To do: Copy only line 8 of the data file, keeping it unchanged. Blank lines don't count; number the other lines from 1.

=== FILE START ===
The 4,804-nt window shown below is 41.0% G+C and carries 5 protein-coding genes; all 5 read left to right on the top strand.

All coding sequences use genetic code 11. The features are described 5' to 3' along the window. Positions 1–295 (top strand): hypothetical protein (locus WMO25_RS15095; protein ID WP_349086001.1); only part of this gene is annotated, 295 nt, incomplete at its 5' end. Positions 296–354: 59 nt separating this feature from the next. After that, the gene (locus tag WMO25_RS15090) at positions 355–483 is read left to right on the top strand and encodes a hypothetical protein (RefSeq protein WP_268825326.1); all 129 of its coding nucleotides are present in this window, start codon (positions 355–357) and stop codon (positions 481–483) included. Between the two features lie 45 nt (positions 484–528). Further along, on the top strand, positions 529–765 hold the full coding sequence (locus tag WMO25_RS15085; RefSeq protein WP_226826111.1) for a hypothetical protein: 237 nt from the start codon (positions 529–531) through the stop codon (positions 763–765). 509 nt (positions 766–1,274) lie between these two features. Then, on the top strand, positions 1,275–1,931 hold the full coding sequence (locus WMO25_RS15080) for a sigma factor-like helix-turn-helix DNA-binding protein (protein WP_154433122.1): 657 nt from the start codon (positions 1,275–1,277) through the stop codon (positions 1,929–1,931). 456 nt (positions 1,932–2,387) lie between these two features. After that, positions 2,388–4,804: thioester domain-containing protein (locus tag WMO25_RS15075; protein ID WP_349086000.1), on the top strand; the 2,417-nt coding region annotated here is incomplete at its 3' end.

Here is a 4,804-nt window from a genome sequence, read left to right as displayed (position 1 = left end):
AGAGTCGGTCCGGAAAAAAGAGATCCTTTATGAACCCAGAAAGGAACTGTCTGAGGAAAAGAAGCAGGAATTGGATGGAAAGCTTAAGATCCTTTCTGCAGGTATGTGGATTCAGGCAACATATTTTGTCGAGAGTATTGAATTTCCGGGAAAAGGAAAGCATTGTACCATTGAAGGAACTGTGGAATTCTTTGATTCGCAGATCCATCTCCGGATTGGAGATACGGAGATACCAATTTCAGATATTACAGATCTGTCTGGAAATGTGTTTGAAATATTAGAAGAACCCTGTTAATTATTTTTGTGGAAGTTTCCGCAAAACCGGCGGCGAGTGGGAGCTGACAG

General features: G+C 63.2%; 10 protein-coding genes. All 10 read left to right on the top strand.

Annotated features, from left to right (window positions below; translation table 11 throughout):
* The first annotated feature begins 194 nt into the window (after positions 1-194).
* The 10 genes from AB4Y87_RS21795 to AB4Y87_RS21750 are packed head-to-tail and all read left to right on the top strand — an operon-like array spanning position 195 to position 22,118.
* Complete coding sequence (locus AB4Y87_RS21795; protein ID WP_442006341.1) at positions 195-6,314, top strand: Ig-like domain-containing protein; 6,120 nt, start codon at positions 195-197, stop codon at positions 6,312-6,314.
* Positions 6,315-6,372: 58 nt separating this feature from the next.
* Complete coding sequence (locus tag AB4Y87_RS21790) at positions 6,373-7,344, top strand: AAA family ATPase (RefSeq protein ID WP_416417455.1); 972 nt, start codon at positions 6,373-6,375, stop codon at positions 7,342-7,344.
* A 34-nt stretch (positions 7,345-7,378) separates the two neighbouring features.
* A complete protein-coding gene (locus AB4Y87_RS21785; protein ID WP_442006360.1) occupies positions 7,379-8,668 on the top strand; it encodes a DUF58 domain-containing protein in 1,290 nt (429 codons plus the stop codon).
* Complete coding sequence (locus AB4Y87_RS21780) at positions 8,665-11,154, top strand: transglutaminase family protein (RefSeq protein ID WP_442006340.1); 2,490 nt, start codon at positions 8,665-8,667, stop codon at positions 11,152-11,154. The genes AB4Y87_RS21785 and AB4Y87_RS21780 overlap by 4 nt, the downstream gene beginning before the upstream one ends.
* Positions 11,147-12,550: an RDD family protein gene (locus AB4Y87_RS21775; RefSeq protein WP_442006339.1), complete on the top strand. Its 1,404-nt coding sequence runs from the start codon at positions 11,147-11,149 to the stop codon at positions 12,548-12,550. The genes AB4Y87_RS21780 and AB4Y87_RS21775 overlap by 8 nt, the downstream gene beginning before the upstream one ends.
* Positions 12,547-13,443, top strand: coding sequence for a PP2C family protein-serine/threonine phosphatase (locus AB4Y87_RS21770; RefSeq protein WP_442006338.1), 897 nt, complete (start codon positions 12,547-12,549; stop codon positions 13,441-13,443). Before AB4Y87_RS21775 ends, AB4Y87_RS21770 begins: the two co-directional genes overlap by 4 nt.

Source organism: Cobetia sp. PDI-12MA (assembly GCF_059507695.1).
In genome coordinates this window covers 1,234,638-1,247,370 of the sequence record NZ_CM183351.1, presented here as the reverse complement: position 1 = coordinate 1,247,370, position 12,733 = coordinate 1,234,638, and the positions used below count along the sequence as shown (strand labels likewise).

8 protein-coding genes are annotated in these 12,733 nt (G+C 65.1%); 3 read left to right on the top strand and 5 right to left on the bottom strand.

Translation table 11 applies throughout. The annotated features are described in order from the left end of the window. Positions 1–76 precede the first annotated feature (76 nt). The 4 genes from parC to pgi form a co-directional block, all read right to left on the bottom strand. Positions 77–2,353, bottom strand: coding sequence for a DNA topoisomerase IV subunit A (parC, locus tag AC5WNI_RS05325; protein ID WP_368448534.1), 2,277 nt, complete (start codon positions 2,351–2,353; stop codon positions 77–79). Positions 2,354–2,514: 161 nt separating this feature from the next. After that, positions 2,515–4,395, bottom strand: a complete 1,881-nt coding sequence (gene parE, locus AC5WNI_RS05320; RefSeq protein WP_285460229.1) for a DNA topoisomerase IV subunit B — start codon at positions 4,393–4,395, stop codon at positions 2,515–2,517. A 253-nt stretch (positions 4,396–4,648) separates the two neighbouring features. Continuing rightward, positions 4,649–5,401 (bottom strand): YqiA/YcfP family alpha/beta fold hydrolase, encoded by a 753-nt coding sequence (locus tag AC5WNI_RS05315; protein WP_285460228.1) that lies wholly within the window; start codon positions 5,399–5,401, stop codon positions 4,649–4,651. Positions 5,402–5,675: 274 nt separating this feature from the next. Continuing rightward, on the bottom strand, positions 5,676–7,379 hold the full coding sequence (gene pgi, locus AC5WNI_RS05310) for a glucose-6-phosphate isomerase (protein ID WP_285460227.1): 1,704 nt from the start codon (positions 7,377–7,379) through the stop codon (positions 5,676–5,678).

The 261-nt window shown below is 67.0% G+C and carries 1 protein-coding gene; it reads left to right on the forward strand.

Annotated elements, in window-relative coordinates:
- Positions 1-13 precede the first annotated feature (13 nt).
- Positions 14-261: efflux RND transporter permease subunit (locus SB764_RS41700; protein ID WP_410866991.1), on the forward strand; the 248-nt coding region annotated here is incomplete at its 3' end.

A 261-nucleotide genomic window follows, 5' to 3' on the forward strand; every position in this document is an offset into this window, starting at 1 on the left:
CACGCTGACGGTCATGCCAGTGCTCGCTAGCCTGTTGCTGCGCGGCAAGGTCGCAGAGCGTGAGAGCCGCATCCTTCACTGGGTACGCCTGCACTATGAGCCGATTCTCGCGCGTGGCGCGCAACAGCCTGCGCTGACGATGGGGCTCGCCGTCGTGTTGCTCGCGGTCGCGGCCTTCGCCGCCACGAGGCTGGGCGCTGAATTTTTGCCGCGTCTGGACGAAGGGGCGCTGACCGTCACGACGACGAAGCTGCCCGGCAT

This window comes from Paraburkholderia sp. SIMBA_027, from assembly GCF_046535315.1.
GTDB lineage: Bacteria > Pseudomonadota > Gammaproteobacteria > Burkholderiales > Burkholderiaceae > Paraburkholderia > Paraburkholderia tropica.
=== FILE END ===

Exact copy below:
* The 10 genes from AB4Y87_RS21795 to AB4Y87_RS21750 are packed head-to-tail and all read left to right on the top strand — an operon-like array spanning position 195 to position 22,118.